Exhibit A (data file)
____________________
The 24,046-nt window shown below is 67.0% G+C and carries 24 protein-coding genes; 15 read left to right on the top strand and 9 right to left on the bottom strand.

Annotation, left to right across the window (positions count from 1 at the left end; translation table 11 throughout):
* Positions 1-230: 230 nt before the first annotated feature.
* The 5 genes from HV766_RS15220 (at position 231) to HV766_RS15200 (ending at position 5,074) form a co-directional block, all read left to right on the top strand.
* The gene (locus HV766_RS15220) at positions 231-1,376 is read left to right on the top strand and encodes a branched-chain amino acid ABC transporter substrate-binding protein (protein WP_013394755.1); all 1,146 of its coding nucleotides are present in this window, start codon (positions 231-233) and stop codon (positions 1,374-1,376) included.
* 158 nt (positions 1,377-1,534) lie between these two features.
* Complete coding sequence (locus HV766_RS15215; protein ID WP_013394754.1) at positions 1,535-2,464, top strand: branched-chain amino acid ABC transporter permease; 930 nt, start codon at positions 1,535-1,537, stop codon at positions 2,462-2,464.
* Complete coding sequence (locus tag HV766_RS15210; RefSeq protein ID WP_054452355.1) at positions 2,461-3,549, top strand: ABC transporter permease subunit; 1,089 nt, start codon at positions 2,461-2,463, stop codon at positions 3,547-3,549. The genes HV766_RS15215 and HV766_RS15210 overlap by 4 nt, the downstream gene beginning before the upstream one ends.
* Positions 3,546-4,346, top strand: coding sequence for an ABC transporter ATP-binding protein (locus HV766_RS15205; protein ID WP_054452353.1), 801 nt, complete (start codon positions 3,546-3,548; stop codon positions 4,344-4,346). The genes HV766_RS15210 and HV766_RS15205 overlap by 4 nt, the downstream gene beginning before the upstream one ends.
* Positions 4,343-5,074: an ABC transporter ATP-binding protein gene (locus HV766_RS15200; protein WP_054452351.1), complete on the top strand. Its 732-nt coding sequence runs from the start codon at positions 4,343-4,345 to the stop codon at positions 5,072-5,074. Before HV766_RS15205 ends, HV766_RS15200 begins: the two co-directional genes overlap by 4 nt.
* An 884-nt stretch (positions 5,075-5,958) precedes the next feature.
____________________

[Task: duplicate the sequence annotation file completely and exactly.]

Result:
The 24,046-nt window shown below is 67.0% G+C and carries 24 protein-coding genes; 15 read left to right on the top strand and 9 right to left on the bottom strand.

Annotation, left to right across the window (positions count from 1 at the left end; translation table 11 throughout):
* Positions 1-230: 230 nt before the first annotated feature.
* The 5 genes from HV766_RS15220 (at position 231) to HV766_RS15200 (ending at position 5,074) form a co-directional block, all read left to right on the top strand.
* The gene (locus HV766_RS15220) at positions 231-1,376 is read left to right on the top strand and encodes a branched-chain amino acid ABC transporter substrate-binding protein (protein WP_013394755.1); all 1,146 of its coding nucleotides are present in this window, start codon (positions 231-233) and stop codon (positions 1,374-1,376) included.
* 158 nt (positions 1,377-1,534) lie between these two features.
* Complete coding sequence (locus HV766_RS15215; protein ID WP_013394754.1) at positions 1,535-2,464, top strand: branched-chain amino acid ABC transporter permease; 930 nt, start codon at positions 1,535-1,537, stop codon at positions 2,462-2,464.
* Complete coding sequence (locus tag HV766_RS15210; RefSeq protein ID WP_054452355.1) at positions 2,461-3,549, top strand: ABC transporter permease subunit; 1,089 nt, start codon at positions 2,461-2,463, stop codon at positions 3,547-3,549. The genes HV766_RS15215 and HV766_RS15210 overlap by 4 nt, the downstream gene beginning before the upstream one ends.
* Positions 3,546-4,346, top strand: coding sequence for an ABC transporter ATP-binding protein (locus HV766_RS15205; protein ID WP_054452353.1), 801 nt, complete (start codon positions 3,546-3,548; stop codon positions 4,344-4,346). The genes HV766_RS15210 and HV766_RS15205 overlap by 4 nt, the downstream gene beginning before the upstream one ends.
* Positions 4,343-5,074: an ABC transporter ATP-binding protein gene (locus HV766_RS15200; protein WP_054452351.1), complete on the top strand. Its 732-nt coding sequence runs from the start codon at positions 4,343-4,345 to the stop codon at positions 5,072-5,074. Before HV766_RS15205 ends, HV766_RS15200 begins: the two co-directional genes overlap by 4 nt.
* An 884-nt stretch (positions 5,075-5,958) precedes the next feature.